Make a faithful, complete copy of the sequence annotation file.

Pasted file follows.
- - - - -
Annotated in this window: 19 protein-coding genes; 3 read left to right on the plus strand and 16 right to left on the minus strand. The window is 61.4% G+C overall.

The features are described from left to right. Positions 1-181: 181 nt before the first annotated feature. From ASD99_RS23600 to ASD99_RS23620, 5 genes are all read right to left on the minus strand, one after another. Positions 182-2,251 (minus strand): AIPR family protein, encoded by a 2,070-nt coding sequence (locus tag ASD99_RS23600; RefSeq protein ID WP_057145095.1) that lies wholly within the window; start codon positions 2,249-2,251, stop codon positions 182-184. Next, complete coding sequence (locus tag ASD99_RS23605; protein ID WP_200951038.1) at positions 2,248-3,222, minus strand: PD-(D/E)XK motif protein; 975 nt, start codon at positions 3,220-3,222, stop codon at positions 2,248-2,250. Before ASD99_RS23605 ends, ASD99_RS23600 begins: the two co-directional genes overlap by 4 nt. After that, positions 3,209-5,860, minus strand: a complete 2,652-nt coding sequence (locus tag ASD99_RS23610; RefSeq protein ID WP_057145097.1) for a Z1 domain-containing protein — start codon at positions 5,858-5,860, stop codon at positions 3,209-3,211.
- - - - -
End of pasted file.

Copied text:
Annotated in this window: 19 protein-coding genes; 3 read left to right on the plus strand and 16 right to left on the minus strand. The window is 61.4% G+C overall.

The features are described from left to right. Positions 1-181: 181 nt before the first annotated feature. From ASD99_RS23600 to ASD99_RS23620, 5 genes are all read right to left on the minus strand, one after another. Positions 182-2,251 (minus strand): AIPR family protein, encoded by a 2,070-nt coding sequence (locus tag ASD99_RS23600; RefSeq protein ID WP_057145095.1) that lies wholly within the window; start codon positions 2,249-2,251, stop codon positions 182-184. Next, complete coding sequence (locus tag ASD99_RS23605; protein ID WP_200951038.1) at positions 2,248-3,222, minus strand: PD-(D/E)XK motif protein; 975 nt, start codon at positions 3,220-3,222, stop codon at positions 2,248-2,250. Before ASD99_RS23605 ends, ASD99_RS23600 begins: the two co-directional genes overlap by 4 nt. After that, positions 3,209-5,860, minus strand: a complete 2,652-nt coding sequence (locus tag ASD99_RS23610; RefSeq protein ID WP_057145097.1) for a Z1 domain-containing protein — start codon at positions 5,858-5,860, stop codon at positions 3,209-3,211.